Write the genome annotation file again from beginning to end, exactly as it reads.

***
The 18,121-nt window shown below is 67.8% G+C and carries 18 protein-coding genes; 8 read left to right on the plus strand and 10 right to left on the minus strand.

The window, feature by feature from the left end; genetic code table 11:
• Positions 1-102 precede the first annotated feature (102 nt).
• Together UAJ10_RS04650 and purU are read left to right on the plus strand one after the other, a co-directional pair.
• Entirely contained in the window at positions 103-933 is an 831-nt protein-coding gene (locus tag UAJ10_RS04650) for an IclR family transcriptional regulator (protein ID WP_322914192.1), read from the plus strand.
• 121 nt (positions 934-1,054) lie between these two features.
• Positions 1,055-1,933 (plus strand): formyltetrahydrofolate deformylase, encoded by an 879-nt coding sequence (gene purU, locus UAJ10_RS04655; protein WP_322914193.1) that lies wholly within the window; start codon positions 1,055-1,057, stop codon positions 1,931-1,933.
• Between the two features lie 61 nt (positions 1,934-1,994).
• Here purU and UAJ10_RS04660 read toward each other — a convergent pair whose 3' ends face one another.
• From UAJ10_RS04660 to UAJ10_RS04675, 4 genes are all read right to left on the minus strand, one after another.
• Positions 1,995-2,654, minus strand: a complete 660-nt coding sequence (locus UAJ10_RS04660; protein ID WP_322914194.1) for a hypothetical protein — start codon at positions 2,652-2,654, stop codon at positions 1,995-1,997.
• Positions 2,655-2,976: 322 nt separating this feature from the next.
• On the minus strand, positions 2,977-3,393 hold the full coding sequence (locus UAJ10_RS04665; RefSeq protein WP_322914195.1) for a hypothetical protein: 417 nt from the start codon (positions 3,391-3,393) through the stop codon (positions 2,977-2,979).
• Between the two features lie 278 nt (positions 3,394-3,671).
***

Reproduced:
The 18,121-nt window shown below is 67.8% G+C and carries 18 protein-coding genes; 8 read left to right on the plus strand and 10 right to left on the minus strand.

The window, feature by feature from the left end; genetic code table 11:
• Positions 1-102 precede the first annotated feature (102 nt).
• Together UAJ10_RS04650 and purU are read left to right on the plus strand one after the other, a co-directional pair.
• Entirely contained in the window at positions 103-933 is an 831-nt protein-coding gene (locus tag UAJ10_RS04650) for an IclR family transcriptional regulator (protein ID WP_322914192.1), read from the plus strand.
• 121 nt (positions 934-1,054) lie between these two features.
• Positions 1,055-1,933 (plus strand): formyltetrahydrofolate deformylase, encoded by an 879-nt coding sequence (gene purU, locus UAJ10_RS04655; protein WP_322914193.1) that lies wholly within the window; start codon positions 1,055-1,057, stop codon positions 1,931-1,933.
• Between the two features lie 61 nt (positions 1,934-1,994).
• Here purU and UAJ10_RS04660 read toward each other — a convergent pair whose 3' ends face one another.
• From UAJ10_RS04660 to UAJ10_RS04675, 4 genes are all read right to left on the minus strand, one after another.
• Positions 1,995-2,654, minus strand: a complete 660-nt coding sequence (locus UAJ10_RS04660; protein ID WP_322914194.1) for a hypothetical protein — start codon at positions 2,652-2,654, stop codon at positions 1,995-1,997.
• Positions 2,655-2,976: 322 nt separating this feature from the next.
• On the minus strand, positions 2,977-3,393 hold the full coding sequence (locus UAJ10_RS04665; RefSeq protein WP_322914195.1) for a hypothetical protein: 417 nt from the start codon (positions 3,391-3,393) through the stop codon (positions 2,977-2,979).
• Between the two features lie 278 nt (positions 3,394-3,671).